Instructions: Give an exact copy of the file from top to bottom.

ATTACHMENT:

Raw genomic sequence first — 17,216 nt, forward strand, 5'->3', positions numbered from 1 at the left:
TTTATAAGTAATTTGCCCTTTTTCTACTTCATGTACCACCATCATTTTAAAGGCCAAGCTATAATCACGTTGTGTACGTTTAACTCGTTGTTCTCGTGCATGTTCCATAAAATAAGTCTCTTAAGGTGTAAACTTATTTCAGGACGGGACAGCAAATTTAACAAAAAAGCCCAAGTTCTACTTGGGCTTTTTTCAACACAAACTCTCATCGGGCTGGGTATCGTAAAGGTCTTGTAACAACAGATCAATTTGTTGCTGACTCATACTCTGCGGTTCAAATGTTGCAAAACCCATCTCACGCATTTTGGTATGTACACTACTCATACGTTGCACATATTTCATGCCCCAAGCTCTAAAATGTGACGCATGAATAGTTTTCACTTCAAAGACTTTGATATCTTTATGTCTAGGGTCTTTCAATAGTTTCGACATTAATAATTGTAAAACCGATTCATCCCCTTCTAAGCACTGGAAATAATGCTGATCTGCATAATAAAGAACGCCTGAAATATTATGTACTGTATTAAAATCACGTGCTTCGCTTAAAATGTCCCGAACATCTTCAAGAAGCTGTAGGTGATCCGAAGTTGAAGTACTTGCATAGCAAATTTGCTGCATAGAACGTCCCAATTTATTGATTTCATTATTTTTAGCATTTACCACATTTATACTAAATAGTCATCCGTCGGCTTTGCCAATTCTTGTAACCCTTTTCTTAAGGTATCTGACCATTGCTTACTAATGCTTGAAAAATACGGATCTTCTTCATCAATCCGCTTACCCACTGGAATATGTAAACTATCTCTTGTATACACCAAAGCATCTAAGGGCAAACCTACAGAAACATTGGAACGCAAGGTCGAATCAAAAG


Raw genomic sequence first — 17,216 nt, forward strand, 5'->3', positions numbered from 1 at the left:
TTTATAAGTAATTTGCCCTTTTTCTACTTCATGTACCACCATCATTTTAAAGGCCAAGCTATAATCACGTTGTGTACGTTTAACTCGTTGTTCTCGTGCATGTTCCATAAAATAAGTCTCTTAAGGTGTAAACTTATTTCAGGACGGGACAGCAAATTTAACAAAAAAGCCCAAGTTCTACTTGGGCTTTTTTCAACACAAACTCTCATCGGGCTGGGTATCGTAAAGGTCTTGTAACAACAGATCAATTTGTTGCTGACTCATACTCTGCGGTTCAAATGTTGCAAAACCCATCTCACGCATTTTGGTATGTACACTACTCATACGTTGCACATATTTCATGCCCCAAGCTCTAAAATGTGACGCATGAATAGTTTTCACTTCAAAGACTTTGATATCTTTATGTCTAGGGTCTTTCAATAGTTTCGACATTAATAATTGTAAAACCGATTCATCCCCTTCTAAGCACTGGAAATAATGCTGATCTGCATAATAAAGAACGCCTGAAATATTATGTACTGTATTAAAATCACGTGCTTCGCTTAAAATGTCCCGAACATCTTCAAGAAGCTGTAGGTGATCCGAAGTTGAAGTACTTGCATAGCAAATTTGCTGCATAGAACGTCCCAATTTATTGATTTCATTATTTTTAGCATTTACCACATTTATACTAAATAGTCATCCGTCGGCTTTGCCAATTCTTGTAACCCTTTTCTTAAGGTATCTGACCATTGCTTACTAATGCTTGAAAAATACGGATCTTCTTCATCAATCCGCTTACCCACTGGAATATGTAAACTATCTCTTGTATACACCAAAGCATCTAAGGGCAAACCTACAGAAACATTGGAACGCAAGGTCGAATCAAAAG